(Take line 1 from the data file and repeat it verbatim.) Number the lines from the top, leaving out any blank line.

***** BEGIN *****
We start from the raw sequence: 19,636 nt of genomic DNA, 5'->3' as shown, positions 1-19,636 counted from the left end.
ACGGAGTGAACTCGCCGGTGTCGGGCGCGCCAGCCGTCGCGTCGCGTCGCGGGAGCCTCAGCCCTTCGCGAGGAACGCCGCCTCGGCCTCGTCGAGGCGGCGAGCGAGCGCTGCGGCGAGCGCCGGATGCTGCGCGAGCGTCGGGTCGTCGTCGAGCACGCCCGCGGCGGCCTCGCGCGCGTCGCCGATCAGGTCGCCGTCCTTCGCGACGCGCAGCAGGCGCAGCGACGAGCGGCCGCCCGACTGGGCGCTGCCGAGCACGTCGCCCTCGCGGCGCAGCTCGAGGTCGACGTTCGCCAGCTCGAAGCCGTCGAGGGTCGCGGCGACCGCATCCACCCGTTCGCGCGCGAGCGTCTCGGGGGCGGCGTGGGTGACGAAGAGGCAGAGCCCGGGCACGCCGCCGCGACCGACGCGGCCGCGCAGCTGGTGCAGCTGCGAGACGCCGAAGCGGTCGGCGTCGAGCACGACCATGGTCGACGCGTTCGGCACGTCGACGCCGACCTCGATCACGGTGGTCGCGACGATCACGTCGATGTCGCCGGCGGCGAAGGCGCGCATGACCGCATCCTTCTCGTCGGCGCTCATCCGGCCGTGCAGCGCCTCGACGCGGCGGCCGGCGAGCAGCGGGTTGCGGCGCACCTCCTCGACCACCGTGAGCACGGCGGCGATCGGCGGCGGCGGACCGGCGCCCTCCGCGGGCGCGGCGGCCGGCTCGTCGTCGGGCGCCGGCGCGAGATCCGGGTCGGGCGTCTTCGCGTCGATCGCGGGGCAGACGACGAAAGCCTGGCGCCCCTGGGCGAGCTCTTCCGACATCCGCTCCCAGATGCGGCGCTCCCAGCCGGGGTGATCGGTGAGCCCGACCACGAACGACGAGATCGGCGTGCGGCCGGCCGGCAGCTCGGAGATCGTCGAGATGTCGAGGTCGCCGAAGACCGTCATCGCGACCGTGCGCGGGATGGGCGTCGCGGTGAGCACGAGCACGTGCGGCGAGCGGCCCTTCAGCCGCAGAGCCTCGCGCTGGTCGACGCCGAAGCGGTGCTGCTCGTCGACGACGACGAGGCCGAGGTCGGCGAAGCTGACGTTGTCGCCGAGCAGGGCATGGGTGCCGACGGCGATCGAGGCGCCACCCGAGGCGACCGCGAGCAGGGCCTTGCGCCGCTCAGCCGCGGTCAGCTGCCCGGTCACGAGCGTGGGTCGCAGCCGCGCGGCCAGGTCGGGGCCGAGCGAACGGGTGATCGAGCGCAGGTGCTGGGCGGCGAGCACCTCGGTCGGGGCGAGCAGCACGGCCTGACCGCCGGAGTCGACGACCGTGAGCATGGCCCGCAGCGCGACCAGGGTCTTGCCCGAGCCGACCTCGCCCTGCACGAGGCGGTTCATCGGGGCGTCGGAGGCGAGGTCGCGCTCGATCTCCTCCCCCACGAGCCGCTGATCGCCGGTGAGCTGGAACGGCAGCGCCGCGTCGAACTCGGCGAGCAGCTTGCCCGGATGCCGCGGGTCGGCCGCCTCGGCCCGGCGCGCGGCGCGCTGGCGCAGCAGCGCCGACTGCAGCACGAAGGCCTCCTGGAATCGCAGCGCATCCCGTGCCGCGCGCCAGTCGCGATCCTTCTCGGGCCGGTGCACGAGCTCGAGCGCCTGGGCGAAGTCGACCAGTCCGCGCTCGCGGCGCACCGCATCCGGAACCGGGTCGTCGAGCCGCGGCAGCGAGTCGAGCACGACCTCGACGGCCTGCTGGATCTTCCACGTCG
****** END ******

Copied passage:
We start from the raw sequence: 19,636 nt of genomic DNA, 5'->3' as shown, positions 1-19,636 counted from the left end.